I know that until I at last join my beloved pastor in our home country, the steady throb of longing will ever remain in my heart. I can’t believe he’s gone. It all seems so surreal. Sometimes I still check the Facebook page, again and again and again, hoping that perhaps I had just imagined everything, that there was some mistake, that this is just a nightmare from which I’ll awaken, and then I remember it’s true: Pastor Mike is gone. I almost wish I could turn back the pages of this chapter in my life, to change the ending and save Pastor Mike. We attended church last week, and somehow, I just kept hoping, kept wishing that he was still here. Maybe I’d see him sitting in his usual place, to the far right of the stage, about two or three rows back from the front, one arm around his wife as he leaned forward to talk with one of the elders. Or maybe he’d be standing near the sound booth, cracking jokes and making sure the media team had his slides ready—it was always a pet peeve of his when the media crew missed his cue for showing a particular slide. My whole family was heartbroken by the news of his passing as well, as is our entire church family, and it pained me to see everyone hurting, to see them so somber at church. All I wanted was for it all to have been a big mistake, for Pastor Mike to come striding in and say, “Hi guys! Hey, why so sad? Don’t cry; I’m okay!” And then he’d give us a big hug and say something funny so we’d laugh instead, and everything would be like it used to be.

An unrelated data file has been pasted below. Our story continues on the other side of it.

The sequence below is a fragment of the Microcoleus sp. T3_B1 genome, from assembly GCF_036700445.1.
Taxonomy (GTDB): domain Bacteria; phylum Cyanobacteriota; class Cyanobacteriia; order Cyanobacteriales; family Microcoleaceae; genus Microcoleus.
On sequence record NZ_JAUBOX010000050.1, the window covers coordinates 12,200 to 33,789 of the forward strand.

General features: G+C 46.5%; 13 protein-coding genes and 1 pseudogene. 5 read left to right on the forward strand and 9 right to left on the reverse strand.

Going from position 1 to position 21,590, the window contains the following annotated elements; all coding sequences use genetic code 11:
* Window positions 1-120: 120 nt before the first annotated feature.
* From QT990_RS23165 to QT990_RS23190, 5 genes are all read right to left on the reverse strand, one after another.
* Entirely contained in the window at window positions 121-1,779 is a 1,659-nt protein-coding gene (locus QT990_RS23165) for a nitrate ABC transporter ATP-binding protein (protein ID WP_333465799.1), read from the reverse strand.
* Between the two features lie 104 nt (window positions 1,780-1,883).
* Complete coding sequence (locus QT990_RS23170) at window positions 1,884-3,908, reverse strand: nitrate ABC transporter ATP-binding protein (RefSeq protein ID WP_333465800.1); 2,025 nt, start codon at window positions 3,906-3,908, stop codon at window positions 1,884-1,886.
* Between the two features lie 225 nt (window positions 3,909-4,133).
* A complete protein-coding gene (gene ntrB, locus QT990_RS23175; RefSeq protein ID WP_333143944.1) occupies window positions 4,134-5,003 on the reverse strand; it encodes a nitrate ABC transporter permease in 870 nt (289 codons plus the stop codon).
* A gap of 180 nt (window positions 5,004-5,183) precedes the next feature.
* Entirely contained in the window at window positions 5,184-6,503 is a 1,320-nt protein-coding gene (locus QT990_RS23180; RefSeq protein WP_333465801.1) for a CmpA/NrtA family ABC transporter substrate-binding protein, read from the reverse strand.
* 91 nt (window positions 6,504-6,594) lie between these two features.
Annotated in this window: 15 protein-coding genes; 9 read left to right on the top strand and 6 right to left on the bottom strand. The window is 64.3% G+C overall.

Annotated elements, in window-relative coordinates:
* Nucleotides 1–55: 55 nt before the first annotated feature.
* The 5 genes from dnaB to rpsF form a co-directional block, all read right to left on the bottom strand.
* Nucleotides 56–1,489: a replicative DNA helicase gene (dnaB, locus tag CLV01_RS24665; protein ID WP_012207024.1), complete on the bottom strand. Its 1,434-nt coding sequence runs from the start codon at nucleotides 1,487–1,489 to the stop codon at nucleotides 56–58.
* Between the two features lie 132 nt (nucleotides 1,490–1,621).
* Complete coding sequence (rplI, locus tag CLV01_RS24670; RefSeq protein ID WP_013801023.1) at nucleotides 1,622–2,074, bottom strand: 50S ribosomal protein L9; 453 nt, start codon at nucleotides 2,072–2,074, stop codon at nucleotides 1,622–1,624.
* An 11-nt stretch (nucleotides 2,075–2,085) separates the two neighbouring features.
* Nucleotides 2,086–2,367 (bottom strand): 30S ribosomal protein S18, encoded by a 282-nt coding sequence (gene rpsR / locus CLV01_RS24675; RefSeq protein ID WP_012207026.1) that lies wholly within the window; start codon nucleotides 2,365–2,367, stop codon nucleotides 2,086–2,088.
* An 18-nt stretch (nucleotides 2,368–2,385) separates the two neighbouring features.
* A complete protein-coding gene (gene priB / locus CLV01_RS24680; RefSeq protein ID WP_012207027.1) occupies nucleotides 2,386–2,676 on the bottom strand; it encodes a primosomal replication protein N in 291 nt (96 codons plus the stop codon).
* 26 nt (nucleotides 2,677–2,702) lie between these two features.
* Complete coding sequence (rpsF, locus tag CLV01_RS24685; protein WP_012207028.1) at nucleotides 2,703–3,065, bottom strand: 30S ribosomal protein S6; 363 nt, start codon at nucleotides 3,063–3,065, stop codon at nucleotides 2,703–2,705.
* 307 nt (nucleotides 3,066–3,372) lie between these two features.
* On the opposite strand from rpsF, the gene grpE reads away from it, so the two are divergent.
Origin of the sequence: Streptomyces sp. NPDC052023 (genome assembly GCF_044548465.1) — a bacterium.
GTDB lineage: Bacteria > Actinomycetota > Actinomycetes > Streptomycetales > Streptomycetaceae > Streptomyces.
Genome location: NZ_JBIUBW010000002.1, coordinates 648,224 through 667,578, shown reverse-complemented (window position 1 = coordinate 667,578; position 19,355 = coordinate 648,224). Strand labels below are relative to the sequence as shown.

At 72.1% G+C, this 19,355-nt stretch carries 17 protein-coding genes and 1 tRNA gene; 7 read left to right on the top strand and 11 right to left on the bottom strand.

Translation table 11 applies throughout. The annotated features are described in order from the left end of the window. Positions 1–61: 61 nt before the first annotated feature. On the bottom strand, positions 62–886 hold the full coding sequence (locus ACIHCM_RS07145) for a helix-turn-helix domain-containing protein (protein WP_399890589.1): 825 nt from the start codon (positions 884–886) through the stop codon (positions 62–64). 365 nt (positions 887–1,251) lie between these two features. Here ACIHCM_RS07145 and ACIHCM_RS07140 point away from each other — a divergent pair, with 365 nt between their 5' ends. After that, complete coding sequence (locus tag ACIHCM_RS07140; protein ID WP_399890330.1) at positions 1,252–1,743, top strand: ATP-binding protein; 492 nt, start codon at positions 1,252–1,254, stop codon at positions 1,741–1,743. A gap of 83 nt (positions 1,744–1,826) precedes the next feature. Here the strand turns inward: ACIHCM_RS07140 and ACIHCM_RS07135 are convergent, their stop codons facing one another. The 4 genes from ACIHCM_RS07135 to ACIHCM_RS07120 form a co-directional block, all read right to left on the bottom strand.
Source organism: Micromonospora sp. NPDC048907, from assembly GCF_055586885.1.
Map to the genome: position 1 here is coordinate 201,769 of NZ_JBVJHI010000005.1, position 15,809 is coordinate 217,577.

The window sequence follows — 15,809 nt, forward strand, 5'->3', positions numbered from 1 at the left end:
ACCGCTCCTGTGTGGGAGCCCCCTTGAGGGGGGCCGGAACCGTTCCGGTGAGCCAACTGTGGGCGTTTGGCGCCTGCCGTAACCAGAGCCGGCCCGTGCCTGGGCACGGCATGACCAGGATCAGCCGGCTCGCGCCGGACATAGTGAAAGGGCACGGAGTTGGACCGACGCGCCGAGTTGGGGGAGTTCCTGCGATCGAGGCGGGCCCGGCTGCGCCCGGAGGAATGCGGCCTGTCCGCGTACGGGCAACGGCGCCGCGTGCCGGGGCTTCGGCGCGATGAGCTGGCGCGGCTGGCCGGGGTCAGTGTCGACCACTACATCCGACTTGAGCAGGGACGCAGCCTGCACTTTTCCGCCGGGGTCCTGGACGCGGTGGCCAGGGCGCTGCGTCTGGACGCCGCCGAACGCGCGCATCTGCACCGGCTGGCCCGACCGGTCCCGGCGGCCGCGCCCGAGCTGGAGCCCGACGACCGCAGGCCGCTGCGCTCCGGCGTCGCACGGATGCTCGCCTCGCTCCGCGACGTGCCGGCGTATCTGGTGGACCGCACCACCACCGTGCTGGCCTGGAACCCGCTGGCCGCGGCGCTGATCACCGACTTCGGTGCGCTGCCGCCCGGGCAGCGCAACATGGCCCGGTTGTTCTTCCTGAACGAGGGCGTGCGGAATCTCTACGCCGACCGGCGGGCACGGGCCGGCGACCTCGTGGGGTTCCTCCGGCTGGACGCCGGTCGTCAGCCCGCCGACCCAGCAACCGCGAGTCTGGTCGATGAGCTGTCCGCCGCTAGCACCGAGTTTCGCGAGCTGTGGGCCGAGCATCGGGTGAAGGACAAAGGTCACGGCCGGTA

But that’s my own grief and self-centeredness speaking. It’s true I’d give anything to have been able to say goodbye to Pastor Mike, to tell him how much he meant to me and what a great pastor and a wonderful friend he’d been, but I would not bring him back, even if I could. I wouldn’t behave so selfishly, since I know in my heart of hearts that Pastor Mike is where he’s truly always yearned to be. He did, indeed, finish well, and having run the race with endurance, he’s now enjoying the culmination of his reward.
It’s not Biblical or right to pray for the dead, at least, to pray that their eternal welfares and destinies change. Those who have failed to accept Christ will tragically but justly suffer eternal punishment, and no prayer can change that. Those who trusted Him are already enjoying the best life possible. No prayer we could say for them would ever alter that, and no deceased person can answer pleas to them or grant favors. That power belongs to God alone. I have, however, corny as it may seem, found comfort in asking God to speak to Pastor Mike for me. Usually my prayers run along the lines of, “Please tell Pastor Mike we miss him very much,” or, “Tell him we played all his favorite songs in church.” Really, those prayers help assuage the grief I feel, rather than bring Pastor Mike any real benefit. Are they truly that unusual though? Pastor Mike has, after all, travelled to the homeland of all Christians, and although he’s arrived before I have, one day I will join him. In the meantime, it seems only natural I talk to the One Person who is constantly with both of us. Right now, the Lord is the only link between us. It was Pastor Mike who held the rank of senior pastor at our Calvary Chapel, and yet it was and still is the Lord who holds preeminence as the head of the church. My confidence rests in Christ.